No. 211 Dave Parker (Number 25 Right Field)

In 1986 Dave Parker hit 31 homeruns with 116 RBIs and was according to OPS plus he was 17 percent better than the average hitter. In offense WAR he is shown as being 8 runs above average for a player who played every game and had 700 plate appearances this seems low for being 17 percent above average. So, this formula doesn’t think Parker was 17 percent above average.

Parker finished 5th for the MVP award that year, so the sportswriters were impressed. However, he ended the year with .3 WAR. He is shown as being terrible in right field. He was also minus 4 as a baserunner and grounded into an above average amount of double plays leaving his overall average as an offensive play at .3. However, the man scored 89 runs and drove in 116. Cincinnati where Parker played that year was a good, not great hitters park, so I just think this is one of the times Baseball Reference misses the ball. However, I’m guessing he shouldn’t be too much higher. Some will say Parker was just hanging around, but 31 homers, playing 162 games and being an above average hitter is just not just hanging around.

Parker was rated as 17 runs below average on defense in 1986. This is ironic as he was 5 runs above average the year before. I wonder if things changed. Did Cincinnati lose a left hander and less balls were hit to right that season? Was Parker hurt? Was there a change to the ball park? These are things we don’t know. I’m sure some of the downturn was Parker, but was all of it or half of it? This it is why it is so hard to rate players especially on defense. There are so many unknown factors that we won’t ever pickup the details, so we all have to make certain assumptions. I try to balance two different WAR formulas and Win Shares to balance out their weaknesses. Am I right? I think I have a fairly good formula, but none of us know for sure and will never know for sure who is right.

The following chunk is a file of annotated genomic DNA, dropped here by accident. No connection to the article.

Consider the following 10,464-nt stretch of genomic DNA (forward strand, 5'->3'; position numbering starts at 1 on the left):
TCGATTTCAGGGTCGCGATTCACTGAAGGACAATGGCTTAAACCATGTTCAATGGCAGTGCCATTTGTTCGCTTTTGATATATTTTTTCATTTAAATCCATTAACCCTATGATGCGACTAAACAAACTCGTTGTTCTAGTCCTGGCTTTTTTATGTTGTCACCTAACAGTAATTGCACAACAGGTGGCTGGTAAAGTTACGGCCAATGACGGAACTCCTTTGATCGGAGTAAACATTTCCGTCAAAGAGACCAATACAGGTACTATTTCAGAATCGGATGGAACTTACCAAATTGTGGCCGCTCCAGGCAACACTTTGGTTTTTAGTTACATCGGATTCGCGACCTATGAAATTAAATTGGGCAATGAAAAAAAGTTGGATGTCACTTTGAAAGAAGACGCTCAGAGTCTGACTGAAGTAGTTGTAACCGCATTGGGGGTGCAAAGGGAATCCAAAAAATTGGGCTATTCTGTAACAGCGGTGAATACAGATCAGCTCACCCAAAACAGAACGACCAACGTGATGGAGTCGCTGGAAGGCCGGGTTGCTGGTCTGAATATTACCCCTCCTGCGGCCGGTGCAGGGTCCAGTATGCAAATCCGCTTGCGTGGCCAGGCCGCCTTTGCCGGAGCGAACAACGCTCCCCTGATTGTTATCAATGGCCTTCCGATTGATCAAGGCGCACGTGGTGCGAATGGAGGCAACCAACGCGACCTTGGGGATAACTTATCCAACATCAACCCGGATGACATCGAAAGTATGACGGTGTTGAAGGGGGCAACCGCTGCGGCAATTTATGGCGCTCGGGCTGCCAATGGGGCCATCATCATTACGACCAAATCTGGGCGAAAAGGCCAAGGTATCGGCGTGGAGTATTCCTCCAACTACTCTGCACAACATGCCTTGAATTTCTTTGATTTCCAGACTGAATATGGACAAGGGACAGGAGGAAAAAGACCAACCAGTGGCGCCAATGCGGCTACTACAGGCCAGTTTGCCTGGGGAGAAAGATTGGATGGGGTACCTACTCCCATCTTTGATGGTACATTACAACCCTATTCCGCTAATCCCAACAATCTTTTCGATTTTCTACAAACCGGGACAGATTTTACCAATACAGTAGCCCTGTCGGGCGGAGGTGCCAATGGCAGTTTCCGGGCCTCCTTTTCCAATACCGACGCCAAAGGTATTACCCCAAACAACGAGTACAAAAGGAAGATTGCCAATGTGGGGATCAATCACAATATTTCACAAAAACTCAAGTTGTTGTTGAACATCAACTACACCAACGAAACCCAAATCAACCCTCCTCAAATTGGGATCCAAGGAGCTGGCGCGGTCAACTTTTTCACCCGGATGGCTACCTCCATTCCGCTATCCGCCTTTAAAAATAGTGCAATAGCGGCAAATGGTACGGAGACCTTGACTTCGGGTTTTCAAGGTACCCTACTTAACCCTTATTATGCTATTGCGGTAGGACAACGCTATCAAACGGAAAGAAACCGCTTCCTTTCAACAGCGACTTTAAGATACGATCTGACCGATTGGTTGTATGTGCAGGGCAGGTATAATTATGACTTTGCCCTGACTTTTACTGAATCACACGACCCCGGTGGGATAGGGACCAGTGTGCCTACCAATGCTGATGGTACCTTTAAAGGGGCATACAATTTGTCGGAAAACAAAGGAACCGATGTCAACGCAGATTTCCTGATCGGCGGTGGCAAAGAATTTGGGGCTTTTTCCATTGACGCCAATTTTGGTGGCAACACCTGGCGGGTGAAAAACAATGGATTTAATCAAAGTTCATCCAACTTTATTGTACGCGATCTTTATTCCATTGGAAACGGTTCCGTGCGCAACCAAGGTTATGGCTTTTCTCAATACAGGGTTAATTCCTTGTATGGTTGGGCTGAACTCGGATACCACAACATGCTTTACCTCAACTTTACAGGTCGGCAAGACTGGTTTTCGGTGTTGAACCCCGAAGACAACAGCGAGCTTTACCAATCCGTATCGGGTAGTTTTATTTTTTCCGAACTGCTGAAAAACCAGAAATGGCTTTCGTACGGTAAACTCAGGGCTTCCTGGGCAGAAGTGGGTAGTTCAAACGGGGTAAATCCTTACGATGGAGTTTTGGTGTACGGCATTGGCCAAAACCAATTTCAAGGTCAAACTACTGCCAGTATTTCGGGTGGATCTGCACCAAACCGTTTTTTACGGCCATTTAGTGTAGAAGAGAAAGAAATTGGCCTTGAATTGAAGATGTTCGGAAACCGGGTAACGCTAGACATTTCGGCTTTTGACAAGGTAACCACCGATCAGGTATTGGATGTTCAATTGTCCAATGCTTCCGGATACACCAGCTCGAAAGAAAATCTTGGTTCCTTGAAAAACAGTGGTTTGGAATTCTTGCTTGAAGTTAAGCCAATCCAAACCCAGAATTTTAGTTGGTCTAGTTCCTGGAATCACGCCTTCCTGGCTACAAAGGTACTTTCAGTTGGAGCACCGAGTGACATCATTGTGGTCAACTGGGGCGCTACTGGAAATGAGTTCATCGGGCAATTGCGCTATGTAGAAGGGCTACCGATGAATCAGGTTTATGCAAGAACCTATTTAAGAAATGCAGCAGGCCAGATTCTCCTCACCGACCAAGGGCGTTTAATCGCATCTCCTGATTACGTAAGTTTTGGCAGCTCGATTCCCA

I wonder if Sabermetrics could have gotten Dave Parker another MVP. In 1978 Parker easily won the MVP award. He was the best player in the league that year and deserved it. In 1979, the Pirates won their division by two games over the Montreal Expos by two games. This was a race that both teams played excellent down the stretch, with the Pirates winning the race. Dave Parker had a solid year, but not as great as the year before. Still, he was a great player on a great team that won a close race.

That year Willie Stargell tied Keith Hernandez for the MVP award. There was no clear-cut favorite for the award. Stargell due to age and injuries played in 126 games. He had a great September and got key hits in important games which impressed the voters enough to get the tie for MVP with 2.5 WAR. Keith Hernandez had 7.6 WAR and should easily have beaten Stargell. Most of the Country agreed with this and questioned the writers vote.

It was ironic as the Pirates had a better candidate than Stargell, Dave Parker.  Parker and Stargell had about the same OPS, but Parker played in more games and batted more so Parker deserves an edge. Parker at the time was a lot better fielder. Of the players on the ballot Parker was 5th in WAR, but none of the players ahead of him played on a team that was within 10 games of first in their division. However, Parker finished 10th in the voting. I believe this happened due to two reasons. First he didn’t have as good of a year as before and second Stargell being the star of the Pirates in September took votes from Parker. However, now days we have stats which show how much a player helped their team win with the bat with wins probability added and championship wins probability added. Parker was fourth in wins probability added and Stargell was eighth. Slight edge for Parker. However, in Championship wins probability added Parker led the league and Stargell isn’t in the top 10. I wonder if the writers would have known this how Parker and Stargell would have fared in the MVP race.

One thing that Stargell did was provide a leadership role for the team. He was the leader in the clubhouse as well as the elder stateman. He handed out stars for great deeds on the field, which the players proudly wore on their caps. I’m sure that had an effect with the voters.

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